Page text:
We extend the available asymptotic theory for autoregressive sieve estimators to cover the case of stationary and invertible linear processes driven by independent identically distributed (i.i.d.) infinite variance (IV) innovations. We show that the ordinary least squares sieve estimates, together with estimates of the impulse responses derived from these, obtained from an autoregression whose order is an increasing function of the sample size, are consistent and exhibit asymptotic properties analogous to those which obtain for a finite-order autoregressive process driven by i.i.d. IV errors. As these limit distributions cannot be directly employed for inference because they either may not exist or, where they do, depend on unknown parameters, a second contribution of the paper is to investigate the usefulness of bootstrap methods in this setting. Focusing on three sieve bootstraps: the wild and permutation bootstraps, and a hybrid of the two, we show that, in contrast to the case of finite variance innovations, the wild bootstrap requires an infeasible correction to be consistent, whereas the other two bootstrap schemes are shown to be consistent (the hybrid for symmetrically distributed innovations) under general conditions.

Sieve-based inference for infinite-variance linear processes

CAVALIERE, GIUSEPPE;GEORGIEV, ILIYAN VLADIMIROV;
2016

Abstract

We extend the available asymptotic theory for autoregressive sieve estimators to cover the case of stationary and invertible linear processes driven by independent identically distributed (i.i.d.) infinite variance (IV) innovations. We show that the ordinary least squares sieve estimates, together with estimates of the impulse responses derived from these, obtained from an autoregression whose order is an increasing function of the sample size, are consistent and exhibit asymptotic properties analogous to those which obtain for a finite-order autoregressive process driven by i.i.d. IV errors. As these limit distributions cannot be directly employed for inference because they either may not exist or, where they do, depend on unknown parameters, a second contribution of the paper is to investigate the usefulness of bootstrap methods in this setting. Focusing on three sieve bootstraps: the wild and permutation bootstraps, and a hybrid of the two, we show that, in contrast to the case of finite variance innovations, the wild bootstrap requires an infeasible correction to be consistent, whereas the other two bootstrap schemes are shown to be consistent (the hybrid for symmetrically distributed innovations) under general conditions.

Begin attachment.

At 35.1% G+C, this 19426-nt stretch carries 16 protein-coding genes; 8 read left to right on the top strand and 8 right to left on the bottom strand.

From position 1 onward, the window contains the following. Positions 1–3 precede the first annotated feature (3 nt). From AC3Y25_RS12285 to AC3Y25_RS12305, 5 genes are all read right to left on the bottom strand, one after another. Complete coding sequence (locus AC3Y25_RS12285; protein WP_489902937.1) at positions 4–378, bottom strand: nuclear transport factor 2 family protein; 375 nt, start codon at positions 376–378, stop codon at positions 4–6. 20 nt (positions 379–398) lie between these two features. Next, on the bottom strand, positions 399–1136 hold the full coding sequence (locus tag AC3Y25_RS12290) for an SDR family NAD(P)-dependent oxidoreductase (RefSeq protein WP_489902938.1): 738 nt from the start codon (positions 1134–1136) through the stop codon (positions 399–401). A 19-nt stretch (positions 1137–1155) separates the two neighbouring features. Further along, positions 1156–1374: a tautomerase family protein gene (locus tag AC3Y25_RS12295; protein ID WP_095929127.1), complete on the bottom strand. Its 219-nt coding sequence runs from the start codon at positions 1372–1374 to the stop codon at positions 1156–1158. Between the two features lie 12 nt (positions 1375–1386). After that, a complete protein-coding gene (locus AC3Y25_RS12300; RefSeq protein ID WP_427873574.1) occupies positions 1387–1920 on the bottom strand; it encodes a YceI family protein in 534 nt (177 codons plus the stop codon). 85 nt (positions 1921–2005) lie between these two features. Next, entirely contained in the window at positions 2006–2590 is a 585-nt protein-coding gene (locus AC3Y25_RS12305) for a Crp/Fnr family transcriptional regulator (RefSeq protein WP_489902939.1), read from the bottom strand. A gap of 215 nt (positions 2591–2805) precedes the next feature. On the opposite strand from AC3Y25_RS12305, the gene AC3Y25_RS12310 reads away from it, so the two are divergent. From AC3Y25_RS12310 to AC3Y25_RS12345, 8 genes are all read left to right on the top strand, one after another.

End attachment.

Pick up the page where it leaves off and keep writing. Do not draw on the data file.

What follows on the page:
2016
Cavaliere, Giuseppe; Georgiev, Iliyan; Robert Taylor, A.M.
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Utilizza questo identificativo per citare o creare un link a questo documento: https://hdl.handle.net/11585/561900
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